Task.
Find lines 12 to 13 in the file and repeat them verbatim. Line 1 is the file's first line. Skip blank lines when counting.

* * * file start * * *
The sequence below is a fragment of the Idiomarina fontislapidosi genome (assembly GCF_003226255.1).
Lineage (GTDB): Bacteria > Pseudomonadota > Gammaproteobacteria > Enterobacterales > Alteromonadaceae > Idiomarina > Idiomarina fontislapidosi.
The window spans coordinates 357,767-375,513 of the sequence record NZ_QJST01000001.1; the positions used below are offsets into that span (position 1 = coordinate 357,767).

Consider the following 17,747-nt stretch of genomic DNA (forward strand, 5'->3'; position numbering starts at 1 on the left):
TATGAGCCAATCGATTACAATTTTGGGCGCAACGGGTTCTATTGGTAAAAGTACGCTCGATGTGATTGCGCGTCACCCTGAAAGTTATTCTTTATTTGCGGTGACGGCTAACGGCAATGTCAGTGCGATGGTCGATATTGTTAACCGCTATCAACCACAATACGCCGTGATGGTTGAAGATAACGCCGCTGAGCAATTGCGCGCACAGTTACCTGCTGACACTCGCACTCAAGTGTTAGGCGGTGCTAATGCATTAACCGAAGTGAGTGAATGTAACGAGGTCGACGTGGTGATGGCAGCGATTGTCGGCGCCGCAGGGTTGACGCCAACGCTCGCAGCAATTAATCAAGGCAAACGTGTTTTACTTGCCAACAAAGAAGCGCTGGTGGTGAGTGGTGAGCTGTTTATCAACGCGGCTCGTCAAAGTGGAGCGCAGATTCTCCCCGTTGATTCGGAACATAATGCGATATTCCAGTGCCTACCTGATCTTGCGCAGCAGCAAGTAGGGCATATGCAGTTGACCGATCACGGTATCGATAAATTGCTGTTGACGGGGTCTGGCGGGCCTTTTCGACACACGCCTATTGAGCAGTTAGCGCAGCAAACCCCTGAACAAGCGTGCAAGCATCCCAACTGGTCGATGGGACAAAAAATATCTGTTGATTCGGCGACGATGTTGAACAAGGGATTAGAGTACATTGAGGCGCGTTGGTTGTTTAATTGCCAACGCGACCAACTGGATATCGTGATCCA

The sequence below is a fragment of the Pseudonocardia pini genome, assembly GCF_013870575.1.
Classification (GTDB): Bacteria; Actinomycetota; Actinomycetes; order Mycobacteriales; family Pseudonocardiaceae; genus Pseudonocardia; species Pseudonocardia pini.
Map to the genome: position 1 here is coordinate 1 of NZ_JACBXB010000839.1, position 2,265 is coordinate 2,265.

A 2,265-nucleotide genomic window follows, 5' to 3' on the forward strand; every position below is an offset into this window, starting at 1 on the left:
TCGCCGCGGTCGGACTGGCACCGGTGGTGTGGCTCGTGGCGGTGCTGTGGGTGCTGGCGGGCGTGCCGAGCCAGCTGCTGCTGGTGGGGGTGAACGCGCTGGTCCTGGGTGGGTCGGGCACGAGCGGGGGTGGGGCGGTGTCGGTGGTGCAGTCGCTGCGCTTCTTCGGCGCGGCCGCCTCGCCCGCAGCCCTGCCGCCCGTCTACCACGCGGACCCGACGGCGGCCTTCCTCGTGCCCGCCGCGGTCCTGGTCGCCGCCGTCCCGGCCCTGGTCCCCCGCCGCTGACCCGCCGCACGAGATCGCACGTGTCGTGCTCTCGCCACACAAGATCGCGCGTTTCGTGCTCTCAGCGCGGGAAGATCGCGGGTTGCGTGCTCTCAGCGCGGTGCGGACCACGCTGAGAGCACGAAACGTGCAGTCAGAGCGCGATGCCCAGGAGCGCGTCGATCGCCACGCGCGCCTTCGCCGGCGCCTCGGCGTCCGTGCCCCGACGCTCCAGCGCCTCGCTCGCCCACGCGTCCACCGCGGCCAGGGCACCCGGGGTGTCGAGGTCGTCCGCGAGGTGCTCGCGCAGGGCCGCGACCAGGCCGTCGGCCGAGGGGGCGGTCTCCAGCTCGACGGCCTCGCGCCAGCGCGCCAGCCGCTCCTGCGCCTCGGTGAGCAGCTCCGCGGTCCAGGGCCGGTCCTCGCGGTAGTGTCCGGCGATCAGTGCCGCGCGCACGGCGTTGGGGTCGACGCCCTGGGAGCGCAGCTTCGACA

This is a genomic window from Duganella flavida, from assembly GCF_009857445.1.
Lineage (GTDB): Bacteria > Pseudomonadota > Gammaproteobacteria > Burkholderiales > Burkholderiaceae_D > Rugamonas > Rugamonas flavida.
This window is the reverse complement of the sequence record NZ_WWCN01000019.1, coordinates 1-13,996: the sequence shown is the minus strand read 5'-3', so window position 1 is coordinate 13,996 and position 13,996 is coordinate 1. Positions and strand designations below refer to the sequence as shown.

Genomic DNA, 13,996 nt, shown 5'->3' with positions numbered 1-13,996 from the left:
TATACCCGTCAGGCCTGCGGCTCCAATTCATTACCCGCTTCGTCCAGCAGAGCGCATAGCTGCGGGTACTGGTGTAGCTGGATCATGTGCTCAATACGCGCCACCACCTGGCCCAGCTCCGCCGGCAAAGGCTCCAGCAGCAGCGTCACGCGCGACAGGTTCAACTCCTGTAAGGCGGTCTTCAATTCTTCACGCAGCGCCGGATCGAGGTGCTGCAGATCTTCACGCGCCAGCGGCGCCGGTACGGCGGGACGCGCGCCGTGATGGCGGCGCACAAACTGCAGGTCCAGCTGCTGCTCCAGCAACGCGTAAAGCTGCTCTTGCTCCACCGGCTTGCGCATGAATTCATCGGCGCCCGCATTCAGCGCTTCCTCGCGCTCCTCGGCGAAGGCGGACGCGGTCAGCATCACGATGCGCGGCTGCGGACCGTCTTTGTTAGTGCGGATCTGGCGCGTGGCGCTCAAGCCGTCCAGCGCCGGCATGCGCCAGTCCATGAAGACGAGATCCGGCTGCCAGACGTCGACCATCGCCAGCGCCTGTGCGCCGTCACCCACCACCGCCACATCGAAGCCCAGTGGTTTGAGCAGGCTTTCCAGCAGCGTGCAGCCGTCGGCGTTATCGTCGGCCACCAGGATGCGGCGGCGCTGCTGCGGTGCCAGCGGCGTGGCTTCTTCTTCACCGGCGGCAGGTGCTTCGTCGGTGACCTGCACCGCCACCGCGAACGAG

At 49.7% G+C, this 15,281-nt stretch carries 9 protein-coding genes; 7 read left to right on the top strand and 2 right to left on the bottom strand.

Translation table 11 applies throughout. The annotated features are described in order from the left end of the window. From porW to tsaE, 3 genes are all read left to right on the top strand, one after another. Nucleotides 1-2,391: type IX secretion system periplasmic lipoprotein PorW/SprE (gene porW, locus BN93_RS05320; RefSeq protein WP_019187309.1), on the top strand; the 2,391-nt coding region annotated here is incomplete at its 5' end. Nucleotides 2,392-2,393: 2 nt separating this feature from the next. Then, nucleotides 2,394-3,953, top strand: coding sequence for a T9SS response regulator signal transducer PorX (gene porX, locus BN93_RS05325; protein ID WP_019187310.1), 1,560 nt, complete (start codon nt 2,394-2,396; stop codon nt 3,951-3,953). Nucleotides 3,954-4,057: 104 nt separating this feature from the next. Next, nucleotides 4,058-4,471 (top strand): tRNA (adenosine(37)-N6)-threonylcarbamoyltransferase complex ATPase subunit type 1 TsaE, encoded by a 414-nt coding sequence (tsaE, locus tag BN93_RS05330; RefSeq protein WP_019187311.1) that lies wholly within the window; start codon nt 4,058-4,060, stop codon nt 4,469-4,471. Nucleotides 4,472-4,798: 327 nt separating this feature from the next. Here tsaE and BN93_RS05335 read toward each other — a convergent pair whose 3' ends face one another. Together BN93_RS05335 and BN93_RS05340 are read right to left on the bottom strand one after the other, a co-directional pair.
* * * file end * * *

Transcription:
Lineage (GTDB): Bacteria > Pseudomonadota > Gammaproteobacteria > Burkholderiales > Burkholderiaceae_D > Rugamonas > Rugamonas flavida.
This window is the reverse complement of the sequence record NZ_WWCN01000019.1, coordinates 1-13,996: the sequence shown is the minus strand read 5'-3', so window position 1 is coordinate 13,996 and position 13,996 is coordinate 1. Positions and strand designations below refer to the sequence as shown.